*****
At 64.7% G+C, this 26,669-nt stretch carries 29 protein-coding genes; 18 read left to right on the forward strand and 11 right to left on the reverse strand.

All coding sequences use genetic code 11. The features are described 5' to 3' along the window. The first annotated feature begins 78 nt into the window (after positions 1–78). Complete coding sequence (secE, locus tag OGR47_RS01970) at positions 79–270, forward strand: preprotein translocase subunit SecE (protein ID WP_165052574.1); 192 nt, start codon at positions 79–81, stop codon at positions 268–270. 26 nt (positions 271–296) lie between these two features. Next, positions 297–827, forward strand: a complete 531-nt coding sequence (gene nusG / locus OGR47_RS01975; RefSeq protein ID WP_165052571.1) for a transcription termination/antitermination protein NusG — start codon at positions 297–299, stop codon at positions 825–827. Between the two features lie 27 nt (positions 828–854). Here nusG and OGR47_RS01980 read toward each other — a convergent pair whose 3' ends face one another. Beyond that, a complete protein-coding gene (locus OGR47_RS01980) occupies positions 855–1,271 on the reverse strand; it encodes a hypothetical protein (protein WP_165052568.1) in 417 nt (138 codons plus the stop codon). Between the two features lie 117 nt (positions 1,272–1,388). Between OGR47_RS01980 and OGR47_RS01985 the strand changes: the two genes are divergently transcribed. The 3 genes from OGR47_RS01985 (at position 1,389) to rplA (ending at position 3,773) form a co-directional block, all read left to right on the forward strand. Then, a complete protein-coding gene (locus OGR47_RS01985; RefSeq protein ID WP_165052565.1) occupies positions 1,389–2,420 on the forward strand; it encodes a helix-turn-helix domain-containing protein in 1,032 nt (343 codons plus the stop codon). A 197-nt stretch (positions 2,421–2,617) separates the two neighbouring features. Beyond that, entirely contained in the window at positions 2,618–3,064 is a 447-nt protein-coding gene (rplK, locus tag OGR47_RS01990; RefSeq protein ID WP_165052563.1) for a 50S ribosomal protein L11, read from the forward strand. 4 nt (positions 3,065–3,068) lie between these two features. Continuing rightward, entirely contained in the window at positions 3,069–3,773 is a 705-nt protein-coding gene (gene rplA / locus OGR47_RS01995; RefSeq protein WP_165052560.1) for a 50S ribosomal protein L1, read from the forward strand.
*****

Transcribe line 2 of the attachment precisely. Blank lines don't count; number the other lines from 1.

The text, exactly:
All coding sequences use genetic code 11. The features are described 5' to 3' along the window. The first annotated feature begins 78 nt into the window (after positions 1–78). Complete coding sequence (secE, locus tag OGR47_RS01970) at positions 79–270, forward strand: preprotein translocase subunit SecE (protein ID WP_165052574.1); 192 nt, start codon at positions 79–81, stop codon at positions 268–270. 26 nt (positions 271–296) lie between these two features. Next, positions 297–827, forward strand: a complete 531-nt coding sequence (gene nusG / locus OGR47_RS01975; RefSeq protein ID WP_165052571.1) for a transcription termination/antitermination protein NusG — start codon at positions 297–299, stop codon at positions 825–827. Between the two features lie 27 nt (positions 828–854). Here nusG and OGR47_RS01980 read toward each other — a convergent pair whose 3' ends face one another. Beyond that, a complete protein-coding gene (locus OGR47_RS01980) occupies positions 855–1,271 on the reverse strand; it encodes a hypothetical protein (protein WP_165052568.1) in 417 nt (138 codons plus the stop codon). Between the two features lie 117 nt (positions 1,272–1,388). Between OGR47_RS01980 and OGR47_RS01985 the strand changes: the two genes are divergently transcribed. The 3 genes from OGR47_RS01985 (at position 1,389) to rplA (ending at position 3,773) form a co-directional block, all read left to right on the forward strand. Then, a complete protein-coding gene (locus OGR47_RS01985; RefSeq protein ID WP_165052565.1) occupies positions 1,389–2,420 on the forward strand; it encodes a helix-turn-helix domain-containing protein in 1,032 nt (343 codons plus the stop codon). A 197-nt stretch (positions 2,421–2,617) separates the two neighbouring features. Beyond that, entirely contained in the window at positions 2,618–3,064 is a 447-nt protein-coding gene (rplK, locus tag OGR47_RS01990; RefSeq protein ID WP_165052563.1) for a 50S ribosomal protein L11, read from the forward strand. 4 nt (positions 3,065–3,068) lie between these two features. Continuing rightward, entirely contained in the window at positions 3,069–3,773 is a 705-nt protein-coding gene (gene rplA / locus OGR47_RS01995; RefSeq protein WP_165052560.1) for a 50S ribosomal protein L1, read from the forward strand.